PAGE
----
Unhedged Commentary: The $3 Trillion Question

May 11, 2016  


   
   

By Mark Anson and Ryan Driscoll

The growth of the hedge fund industry over the past decade has been tremendous, with more and more institutional and retail investors allocating capital to investment strategies that fall outside the boundaries of traditional stock and bond funds. The hedge fund industry, which has gone from managing approximately $240 billion in 2000 to $3.2 trillion at the end of 2015, has grown by 19 percent annually, on average. It is only natural to question whether there is sufficient capacity for this amount of capital to be absorbed and productively invested in these alternative-investment strategies.

Perhaps it is worthwhile to take a step back and observe what propelled the hedge fund growth story. Partly, it was the advent of so-called endowment-style investing. A key principle of endowment investing is to expand the efficient frontier of portfolio construction into alternative assets, where investment strategies are less constrained and have the opportunity to add excess returns while providing additional portfolio diversification. The growth of hedge fund assets parallels the popularity of other alternative-asset classes, such as private equity and real assets.

Another reason for hedge fund growth traces back to the popping of the tech bubble. Once the fantasy of technology stocks taking over the world faded and a global recession ensued, equity markets around the world experienced double-digit declines for three straight years, from 2000 to 2002.

During this time period hedge funds lived up to their name: Many hedged their portfolios and generated positive returns. The Barclay Hedge Fund Index recorded gains of 12.2 percent, 6.8 percent and 1.4 percent during 2000, 2001, and 2002, respectively. Not only did hedge funds produce positive returns during this time, they did so while taking less risk than that generated by the equity markets.

More accurately, using Sharpe ratios, we found that hedge funds far outperformed the global equity markets during 2000–’02. We use risk-adjusted returns because investors often overlook the fact that hedge funds generate their returns with a much more risk-controlled process than the broad financial markets. Specifically, from 2000 through 2002 hedge funds produced large, positive Sharpe ratios compared with the negative returns generated by the stock market. This performance helped to fuel the demand for hedge funds as an important component of a diversified portfolio.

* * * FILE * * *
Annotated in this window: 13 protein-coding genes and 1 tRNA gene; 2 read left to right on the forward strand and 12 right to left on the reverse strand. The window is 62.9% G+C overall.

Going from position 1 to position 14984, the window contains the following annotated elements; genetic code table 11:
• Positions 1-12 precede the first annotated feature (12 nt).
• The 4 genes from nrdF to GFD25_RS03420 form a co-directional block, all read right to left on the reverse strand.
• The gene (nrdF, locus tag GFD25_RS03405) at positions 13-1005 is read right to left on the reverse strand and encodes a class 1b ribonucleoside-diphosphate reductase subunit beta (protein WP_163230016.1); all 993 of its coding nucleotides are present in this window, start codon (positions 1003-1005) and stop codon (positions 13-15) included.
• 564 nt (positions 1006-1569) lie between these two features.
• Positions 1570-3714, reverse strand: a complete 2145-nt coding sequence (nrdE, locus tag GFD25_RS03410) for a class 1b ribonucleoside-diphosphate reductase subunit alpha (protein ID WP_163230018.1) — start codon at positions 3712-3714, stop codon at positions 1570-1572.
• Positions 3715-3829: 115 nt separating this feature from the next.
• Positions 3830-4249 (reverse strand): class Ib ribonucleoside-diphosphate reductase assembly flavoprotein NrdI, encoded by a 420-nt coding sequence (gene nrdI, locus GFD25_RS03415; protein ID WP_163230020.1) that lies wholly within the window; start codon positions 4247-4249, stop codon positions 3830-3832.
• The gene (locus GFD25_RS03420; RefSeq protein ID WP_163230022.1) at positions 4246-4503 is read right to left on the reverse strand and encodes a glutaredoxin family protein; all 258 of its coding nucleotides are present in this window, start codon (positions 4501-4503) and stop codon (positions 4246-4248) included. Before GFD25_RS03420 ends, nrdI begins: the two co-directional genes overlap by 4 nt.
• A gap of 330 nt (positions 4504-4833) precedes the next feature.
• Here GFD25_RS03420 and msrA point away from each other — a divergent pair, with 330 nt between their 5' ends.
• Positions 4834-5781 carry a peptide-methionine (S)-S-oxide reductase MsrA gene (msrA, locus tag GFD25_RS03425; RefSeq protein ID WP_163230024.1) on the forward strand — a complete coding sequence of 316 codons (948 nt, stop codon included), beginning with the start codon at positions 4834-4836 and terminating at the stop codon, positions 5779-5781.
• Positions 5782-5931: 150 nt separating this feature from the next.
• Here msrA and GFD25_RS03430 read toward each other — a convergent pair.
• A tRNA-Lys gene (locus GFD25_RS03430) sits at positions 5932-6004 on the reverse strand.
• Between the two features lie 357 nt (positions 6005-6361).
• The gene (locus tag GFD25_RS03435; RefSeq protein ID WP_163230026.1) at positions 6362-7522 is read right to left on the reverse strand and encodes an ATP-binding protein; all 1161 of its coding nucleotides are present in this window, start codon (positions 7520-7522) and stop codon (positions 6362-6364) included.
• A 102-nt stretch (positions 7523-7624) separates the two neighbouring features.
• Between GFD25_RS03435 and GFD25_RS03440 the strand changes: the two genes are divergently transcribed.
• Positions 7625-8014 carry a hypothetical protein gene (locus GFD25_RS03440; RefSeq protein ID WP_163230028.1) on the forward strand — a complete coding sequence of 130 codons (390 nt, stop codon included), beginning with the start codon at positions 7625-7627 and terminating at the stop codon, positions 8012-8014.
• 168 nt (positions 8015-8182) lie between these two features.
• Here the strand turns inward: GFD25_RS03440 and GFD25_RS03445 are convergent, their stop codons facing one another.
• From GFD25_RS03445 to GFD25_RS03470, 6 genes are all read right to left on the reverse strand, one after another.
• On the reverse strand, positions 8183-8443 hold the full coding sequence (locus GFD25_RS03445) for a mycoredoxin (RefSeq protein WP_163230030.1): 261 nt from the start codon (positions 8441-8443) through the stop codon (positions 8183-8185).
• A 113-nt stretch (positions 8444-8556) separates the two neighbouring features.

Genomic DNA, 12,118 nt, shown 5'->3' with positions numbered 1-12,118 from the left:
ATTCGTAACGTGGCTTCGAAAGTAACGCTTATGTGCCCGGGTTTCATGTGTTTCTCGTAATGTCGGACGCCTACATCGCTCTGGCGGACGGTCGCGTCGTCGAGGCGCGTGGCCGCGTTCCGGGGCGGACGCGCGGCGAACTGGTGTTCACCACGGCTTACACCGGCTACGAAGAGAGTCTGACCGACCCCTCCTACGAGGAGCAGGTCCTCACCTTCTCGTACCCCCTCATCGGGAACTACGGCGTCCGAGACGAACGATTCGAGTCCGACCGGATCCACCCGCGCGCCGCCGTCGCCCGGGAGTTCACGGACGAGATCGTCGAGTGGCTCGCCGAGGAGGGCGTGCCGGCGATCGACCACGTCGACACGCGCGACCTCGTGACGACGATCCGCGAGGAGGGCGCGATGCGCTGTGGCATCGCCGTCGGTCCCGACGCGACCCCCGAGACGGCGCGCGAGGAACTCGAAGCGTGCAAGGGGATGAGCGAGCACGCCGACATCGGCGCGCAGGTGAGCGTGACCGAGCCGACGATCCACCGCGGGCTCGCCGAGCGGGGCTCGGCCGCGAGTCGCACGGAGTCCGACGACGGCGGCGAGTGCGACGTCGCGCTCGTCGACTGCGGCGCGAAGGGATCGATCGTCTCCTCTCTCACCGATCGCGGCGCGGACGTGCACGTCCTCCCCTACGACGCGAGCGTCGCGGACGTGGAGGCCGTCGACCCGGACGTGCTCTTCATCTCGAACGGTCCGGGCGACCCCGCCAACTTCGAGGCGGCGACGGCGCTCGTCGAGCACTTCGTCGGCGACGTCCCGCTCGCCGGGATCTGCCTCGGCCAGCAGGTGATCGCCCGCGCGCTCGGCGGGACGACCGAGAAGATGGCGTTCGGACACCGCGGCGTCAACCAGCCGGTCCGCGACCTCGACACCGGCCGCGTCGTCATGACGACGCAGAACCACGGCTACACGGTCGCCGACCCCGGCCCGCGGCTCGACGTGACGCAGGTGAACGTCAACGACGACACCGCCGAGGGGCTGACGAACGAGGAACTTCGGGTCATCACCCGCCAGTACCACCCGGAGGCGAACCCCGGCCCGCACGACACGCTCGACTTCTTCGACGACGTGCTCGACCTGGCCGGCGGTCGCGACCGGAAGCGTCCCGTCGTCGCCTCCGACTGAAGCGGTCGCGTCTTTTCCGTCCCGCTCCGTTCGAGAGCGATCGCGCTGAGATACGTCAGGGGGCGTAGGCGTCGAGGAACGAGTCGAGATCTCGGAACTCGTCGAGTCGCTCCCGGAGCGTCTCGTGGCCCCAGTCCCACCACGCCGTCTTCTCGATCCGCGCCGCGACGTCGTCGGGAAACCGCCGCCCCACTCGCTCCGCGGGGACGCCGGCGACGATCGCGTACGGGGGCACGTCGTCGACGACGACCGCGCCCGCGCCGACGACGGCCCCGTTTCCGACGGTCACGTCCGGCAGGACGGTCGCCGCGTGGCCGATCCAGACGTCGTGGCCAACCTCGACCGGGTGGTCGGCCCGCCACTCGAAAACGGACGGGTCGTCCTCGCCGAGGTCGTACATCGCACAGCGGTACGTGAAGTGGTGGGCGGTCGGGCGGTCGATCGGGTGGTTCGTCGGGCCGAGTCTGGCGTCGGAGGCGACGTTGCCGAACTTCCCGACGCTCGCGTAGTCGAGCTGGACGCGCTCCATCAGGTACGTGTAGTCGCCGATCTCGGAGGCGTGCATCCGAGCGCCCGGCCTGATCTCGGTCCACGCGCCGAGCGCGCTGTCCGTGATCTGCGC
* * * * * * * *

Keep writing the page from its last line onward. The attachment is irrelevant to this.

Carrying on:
However, since the Great Recession hedge funds have not outperformed the stock market. Again using Sharpe ratios, we found that the risk-adjusted returns of hedge funds are on par with those of the S&P 500 index. This might lead investors to conclude that the hedge fund industry has become capacity-­constrained.

The recent performance of hedge funds has ratcheted up the debate about whether these funds deserve their fees. With such a long growth trajectory for hedge fund assets, it would not be surprising to discover that exposure to beta has crept up in hedge fund portfolios over the years.

Over time, as any active manager accumulates assets, it will become capacity-constrained in its alpha generation; it simply cannot put as much capital to work in its active strategy. As a result, more of an active manager’s portfolio may have to be put to work through beta trades —investments that accumulate more market exposure than genuine alpha.

Surprisingly, this does not seem to be the case with hedge funds. We reviewed several hedge fund strategies, and we did not observe any marketable increase in beta exposure over the past 15 years. Although the amount of beta exposure does fluctuate, there has been no discernable uptick since 2000. This provides some comfort that the hedge fund industry is not capacity-constrained.

So where does this leave us? Unfortunately, we are unable to resolve the dispute over whether hedge funds add sufficient value for the fees they charge. On the one hand, it appears that hedge fund managers are not capacity-­constrained — the amount of beta in their portfolios has not crept upward over time. On the other hand, the risk-adjusted performance of hedge funds since the Great Recession does not seem to warrant the standard 2 percent management fee and 20 percent performance fee structure that managers frequently demand. This means that the hedge fund industry is best approached with a discerning eye to select those managers who have a competitive edge. Alpha exists, but can it be captured in both a cost-effective and a risk-efficient manner? The debate continues. a

Mark Anson is chief investment officer and Ryan Driscoll is director of trading at Wilton, Connecticut–based Commonfund.


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